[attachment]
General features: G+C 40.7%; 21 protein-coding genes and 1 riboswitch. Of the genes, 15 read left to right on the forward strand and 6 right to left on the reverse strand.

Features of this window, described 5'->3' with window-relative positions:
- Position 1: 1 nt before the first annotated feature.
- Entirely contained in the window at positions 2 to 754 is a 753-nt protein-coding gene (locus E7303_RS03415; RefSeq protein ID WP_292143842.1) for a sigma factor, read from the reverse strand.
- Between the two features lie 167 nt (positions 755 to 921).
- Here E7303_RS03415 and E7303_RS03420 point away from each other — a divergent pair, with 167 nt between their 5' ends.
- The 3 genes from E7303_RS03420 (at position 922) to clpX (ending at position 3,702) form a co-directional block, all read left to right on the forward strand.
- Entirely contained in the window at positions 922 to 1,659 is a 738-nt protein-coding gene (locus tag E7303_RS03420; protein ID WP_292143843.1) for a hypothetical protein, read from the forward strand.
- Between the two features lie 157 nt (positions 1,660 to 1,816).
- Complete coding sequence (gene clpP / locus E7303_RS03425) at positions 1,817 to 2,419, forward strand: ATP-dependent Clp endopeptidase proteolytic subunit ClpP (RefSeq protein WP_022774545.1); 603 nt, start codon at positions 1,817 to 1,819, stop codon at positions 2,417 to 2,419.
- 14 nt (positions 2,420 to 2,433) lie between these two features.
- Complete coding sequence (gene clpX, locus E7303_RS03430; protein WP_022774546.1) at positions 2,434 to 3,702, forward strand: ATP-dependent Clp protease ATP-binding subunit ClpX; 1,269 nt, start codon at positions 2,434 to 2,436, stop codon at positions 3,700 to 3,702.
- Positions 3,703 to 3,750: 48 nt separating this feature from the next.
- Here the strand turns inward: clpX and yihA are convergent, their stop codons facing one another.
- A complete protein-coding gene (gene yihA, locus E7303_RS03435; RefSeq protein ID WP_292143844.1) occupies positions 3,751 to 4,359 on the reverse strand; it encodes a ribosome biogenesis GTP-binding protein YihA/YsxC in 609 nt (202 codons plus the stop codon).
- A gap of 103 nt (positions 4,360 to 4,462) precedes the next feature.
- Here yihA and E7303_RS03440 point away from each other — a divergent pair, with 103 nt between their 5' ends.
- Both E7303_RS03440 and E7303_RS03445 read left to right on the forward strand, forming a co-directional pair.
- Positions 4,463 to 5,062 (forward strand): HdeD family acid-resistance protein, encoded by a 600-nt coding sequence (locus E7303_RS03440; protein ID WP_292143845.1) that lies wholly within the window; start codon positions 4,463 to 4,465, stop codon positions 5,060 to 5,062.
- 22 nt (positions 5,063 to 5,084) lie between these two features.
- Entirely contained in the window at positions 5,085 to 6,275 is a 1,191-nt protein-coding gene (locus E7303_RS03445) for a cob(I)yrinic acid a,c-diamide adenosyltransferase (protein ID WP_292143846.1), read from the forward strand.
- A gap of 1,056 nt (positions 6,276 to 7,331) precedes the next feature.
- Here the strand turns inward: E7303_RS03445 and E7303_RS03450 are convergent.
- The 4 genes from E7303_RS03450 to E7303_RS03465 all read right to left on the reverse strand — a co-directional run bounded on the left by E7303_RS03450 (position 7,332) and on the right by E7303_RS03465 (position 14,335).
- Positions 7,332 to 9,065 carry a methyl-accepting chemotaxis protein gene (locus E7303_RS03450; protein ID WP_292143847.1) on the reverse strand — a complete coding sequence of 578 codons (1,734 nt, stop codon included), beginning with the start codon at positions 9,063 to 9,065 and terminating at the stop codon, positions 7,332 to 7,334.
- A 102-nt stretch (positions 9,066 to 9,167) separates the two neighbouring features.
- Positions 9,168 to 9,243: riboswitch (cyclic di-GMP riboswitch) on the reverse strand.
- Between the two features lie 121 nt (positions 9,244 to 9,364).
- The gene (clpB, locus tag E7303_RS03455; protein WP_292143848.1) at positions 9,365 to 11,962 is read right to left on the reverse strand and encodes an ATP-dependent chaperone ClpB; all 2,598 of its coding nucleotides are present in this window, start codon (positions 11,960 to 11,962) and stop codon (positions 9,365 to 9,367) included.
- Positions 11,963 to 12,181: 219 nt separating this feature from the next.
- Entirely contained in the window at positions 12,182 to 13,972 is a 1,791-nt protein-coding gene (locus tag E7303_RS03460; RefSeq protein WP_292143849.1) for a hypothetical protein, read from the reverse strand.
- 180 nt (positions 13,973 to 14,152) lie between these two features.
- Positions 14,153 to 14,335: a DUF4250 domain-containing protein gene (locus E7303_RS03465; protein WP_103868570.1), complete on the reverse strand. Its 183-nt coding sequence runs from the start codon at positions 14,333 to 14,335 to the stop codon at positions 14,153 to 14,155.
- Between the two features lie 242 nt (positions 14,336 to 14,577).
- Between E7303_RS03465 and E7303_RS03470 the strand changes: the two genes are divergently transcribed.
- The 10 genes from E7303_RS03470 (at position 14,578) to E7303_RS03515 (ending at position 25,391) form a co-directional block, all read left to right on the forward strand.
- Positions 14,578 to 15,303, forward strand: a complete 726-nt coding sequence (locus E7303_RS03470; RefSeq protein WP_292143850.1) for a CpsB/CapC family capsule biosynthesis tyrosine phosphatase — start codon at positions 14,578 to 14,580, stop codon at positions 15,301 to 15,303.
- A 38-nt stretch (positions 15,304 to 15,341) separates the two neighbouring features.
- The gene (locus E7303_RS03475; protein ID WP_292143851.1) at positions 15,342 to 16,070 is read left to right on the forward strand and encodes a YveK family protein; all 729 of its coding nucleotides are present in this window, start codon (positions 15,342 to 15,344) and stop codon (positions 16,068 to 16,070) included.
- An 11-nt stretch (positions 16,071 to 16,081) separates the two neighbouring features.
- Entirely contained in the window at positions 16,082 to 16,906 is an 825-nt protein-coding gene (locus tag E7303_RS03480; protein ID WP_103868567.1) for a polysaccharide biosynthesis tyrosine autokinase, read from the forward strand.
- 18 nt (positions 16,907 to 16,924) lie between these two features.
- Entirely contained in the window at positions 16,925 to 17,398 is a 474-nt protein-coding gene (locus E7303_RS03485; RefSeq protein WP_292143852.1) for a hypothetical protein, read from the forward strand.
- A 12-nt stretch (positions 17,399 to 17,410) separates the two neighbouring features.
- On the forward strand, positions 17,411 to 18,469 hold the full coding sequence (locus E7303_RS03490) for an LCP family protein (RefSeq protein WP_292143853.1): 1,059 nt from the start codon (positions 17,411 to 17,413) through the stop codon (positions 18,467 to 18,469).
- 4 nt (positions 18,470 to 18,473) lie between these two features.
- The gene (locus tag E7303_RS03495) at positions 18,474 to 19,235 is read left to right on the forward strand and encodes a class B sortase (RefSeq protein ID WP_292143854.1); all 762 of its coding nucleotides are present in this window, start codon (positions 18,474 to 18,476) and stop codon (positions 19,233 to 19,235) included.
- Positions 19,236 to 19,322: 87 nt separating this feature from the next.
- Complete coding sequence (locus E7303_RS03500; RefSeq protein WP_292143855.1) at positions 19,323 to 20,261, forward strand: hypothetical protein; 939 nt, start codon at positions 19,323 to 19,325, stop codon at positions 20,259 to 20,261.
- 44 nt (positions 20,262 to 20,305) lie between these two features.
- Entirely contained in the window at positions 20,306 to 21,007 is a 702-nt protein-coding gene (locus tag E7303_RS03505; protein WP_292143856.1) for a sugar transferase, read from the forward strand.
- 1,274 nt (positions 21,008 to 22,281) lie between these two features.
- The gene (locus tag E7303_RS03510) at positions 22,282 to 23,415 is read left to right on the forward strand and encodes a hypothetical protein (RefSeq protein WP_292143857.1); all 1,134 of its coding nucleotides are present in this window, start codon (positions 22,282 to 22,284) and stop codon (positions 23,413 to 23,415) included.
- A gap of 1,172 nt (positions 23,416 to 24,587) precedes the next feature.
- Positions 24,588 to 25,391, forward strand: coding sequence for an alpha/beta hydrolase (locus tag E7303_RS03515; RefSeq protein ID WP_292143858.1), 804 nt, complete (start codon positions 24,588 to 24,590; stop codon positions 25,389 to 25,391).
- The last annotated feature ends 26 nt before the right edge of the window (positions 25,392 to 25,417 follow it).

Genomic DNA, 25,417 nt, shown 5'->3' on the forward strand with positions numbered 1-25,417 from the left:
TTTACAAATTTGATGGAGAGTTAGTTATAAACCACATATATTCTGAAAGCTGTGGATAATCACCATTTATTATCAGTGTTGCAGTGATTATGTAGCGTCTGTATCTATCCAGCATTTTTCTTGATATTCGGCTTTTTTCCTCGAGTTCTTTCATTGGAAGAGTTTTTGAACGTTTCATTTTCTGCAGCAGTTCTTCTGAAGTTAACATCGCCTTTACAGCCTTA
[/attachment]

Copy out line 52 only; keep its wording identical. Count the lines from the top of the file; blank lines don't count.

- 1,274 nt (positions 21,008 to 22,281) lie between these two features.